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Visa Updates Rules to Address First Party Fraud

Date effective: April 18, 2020

First party fraud occurs when a cardholder seeks reimbursement or a credit for legitimately purchased goods and services, resulting in potential disputes and creating additional costs for all participants.

While not a major driver of fraud disputes in most sectors, first party fraud is nonetheless a growing issue that creates costs and poor performance across both issuer and merchant businesses. To control this issue, effective April 18, 2020, the Visa Rules will be modified as follows:

  • Issuer base criteria for cardholder review:  Issuers will be required to put in place basic controls over incoming fraud disputes to ensure that customer claims are properly substantiated. This must include a formal review where excess claims are received. An issuer whose cardholder has five or more separate Dispute Condition 10-- Fraud disputes with a maximum period of 12 months must perform a formal review of the cardholder account and related disputes to determine if first-party fraud abuse is occurring.  During a formal review, the issuer will be required to assess the cardholder claims, related disputes, and consider future disputes treatment and the viability of the account relationship.
  • Card-not-present (CNP) merchant requirement to validate cardholder approval: Merchants that operate account-on-file business practices that see high volumes of cardholder transactions during a single day will be required to set base-level daily cardholder velocity controls. Additional cardholder authentication must be carried out when an excess level of transaction activity has been recorded in a day. This limit should be set by the merchant to reflect its own fraud/dispute rates but cannot exceed a maximum of 25 transactions.  All account-on-file merchants processing multiple daily transactions must deploy this control to help reduce third and first party fraud.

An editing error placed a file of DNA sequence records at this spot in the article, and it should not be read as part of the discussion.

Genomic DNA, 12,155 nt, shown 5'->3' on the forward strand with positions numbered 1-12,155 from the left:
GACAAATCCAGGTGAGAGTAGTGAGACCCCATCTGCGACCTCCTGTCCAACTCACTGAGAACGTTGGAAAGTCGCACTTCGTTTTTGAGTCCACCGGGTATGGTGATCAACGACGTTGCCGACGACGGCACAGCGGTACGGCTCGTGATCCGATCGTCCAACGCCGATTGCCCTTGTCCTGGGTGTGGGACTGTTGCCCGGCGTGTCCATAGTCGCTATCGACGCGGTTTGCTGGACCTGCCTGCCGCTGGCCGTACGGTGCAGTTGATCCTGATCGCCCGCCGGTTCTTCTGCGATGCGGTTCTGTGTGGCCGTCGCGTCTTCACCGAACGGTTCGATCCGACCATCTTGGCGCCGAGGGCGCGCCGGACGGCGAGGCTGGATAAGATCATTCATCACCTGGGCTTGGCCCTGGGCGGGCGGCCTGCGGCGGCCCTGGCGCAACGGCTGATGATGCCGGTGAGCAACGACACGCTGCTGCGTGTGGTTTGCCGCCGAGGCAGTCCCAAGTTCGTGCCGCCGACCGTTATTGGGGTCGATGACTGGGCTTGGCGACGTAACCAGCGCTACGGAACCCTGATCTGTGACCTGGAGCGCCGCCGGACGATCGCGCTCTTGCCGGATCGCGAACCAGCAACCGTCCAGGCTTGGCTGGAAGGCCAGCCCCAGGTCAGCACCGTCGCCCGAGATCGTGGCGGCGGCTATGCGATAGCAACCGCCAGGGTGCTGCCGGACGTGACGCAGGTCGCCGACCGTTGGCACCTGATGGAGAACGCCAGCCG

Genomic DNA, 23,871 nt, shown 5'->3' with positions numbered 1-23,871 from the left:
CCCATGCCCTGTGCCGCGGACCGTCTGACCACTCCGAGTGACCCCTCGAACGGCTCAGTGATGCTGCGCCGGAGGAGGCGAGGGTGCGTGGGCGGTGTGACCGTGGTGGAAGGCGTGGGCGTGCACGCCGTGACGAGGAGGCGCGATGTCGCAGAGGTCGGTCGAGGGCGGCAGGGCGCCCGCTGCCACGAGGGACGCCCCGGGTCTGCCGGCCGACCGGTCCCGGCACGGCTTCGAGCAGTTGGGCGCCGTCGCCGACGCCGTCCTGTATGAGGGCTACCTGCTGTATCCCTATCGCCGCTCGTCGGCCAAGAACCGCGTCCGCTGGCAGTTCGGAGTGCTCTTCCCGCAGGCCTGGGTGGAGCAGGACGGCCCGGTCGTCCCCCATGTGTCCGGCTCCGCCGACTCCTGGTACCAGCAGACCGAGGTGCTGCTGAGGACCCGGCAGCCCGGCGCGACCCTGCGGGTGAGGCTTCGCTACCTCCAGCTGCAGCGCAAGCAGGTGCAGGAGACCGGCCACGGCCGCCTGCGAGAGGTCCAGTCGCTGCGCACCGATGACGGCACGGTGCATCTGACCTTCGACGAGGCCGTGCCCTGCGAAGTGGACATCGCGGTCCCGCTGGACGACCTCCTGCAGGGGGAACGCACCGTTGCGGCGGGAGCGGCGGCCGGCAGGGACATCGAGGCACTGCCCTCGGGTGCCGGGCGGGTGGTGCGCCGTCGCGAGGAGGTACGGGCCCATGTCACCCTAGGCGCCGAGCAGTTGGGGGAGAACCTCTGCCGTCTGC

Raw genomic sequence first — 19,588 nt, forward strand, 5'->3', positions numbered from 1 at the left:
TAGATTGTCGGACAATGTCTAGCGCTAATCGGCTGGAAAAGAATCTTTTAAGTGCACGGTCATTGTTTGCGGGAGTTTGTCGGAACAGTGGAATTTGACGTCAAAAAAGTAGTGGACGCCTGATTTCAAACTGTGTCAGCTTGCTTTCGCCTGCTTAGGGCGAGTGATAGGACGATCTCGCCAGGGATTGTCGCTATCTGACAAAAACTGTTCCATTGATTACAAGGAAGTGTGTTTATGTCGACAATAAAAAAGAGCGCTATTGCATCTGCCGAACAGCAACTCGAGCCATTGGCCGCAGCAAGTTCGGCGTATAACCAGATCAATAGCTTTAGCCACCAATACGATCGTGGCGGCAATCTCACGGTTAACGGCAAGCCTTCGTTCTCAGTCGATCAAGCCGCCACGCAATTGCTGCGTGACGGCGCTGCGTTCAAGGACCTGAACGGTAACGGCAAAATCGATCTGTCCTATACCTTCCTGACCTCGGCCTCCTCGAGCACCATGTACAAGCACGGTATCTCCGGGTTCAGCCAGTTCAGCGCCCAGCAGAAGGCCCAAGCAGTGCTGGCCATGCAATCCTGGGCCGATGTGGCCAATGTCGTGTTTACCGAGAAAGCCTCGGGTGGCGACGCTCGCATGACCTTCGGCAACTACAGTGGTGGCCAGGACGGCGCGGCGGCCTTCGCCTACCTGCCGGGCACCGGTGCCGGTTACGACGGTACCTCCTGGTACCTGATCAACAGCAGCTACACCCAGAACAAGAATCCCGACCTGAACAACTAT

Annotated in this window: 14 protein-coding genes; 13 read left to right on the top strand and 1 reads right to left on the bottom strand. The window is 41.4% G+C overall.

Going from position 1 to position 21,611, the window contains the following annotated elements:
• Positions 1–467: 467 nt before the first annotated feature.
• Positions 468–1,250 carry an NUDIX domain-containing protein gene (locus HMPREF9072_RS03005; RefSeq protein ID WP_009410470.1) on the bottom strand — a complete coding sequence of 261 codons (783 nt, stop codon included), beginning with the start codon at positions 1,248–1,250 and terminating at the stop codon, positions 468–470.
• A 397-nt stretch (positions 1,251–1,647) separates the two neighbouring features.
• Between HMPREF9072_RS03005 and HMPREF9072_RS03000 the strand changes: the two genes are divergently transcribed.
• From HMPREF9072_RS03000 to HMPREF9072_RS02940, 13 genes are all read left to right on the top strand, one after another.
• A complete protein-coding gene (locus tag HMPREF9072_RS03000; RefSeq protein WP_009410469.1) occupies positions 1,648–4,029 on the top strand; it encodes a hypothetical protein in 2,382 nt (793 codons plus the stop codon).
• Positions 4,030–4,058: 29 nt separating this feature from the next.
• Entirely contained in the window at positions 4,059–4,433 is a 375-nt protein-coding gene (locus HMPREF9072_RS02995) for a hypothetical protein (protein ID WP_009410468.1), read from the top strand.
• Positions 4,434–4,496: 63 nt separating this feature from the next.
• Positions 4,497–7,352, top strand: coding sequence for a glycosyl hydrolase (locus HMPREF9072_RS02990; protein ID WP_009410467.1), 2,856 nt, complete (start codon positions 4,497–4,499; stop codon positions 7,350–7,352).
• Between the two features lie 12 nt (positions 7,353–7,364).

• Merchant withdrawal of services or assets following a fraud dispute: Merchants will be required to revoke provision of goods/services where a practical after a fraud dispute (if the merchant believes its customer is disputing a legitimate transaction) and establish a process to prevent recurrence by the cardholder.  If the fraud is due to the merchant account being taken over, the merchant will be required to re-authenticate the cardholder prior to further transactions.
  • Contact information in transaction details for high dispute merchants: CNP merchants are currently required to include dispute contact details in the merchant location field of the authorization message. This detail is typically used as line two on customer statements and bank reports and will allow cardholders to more easily raise disputes directly with the merchant, rather than the issuer.   Acquires will be advised quarterly of CNP merchants with excessive dispute rates that are failing to provide this information. Visa enforcement rules for noncompliance will apply.

Visa also understand that first party fraud cases have become more difficult to identify and manage successfully within businesses, particularly in light of certain regulations requiring an immediate credit to a customer account when fraud is claimed, and the global move toward a zero-liability rule for all cards.

Visa plans to publish a merchant-focused risk best practices guide in the near future. This guide will provide a number of proven methodologies and recommendations for identifying and managing fraud losses and for improving business processes in order to address first party fraud. Specifically, these best practices will be designed to help:

  • Reduce the costs of dispute management
  • Reduce dispute volumes and associated fees
  • Enhance customer satisfaction and increase transaction volumes

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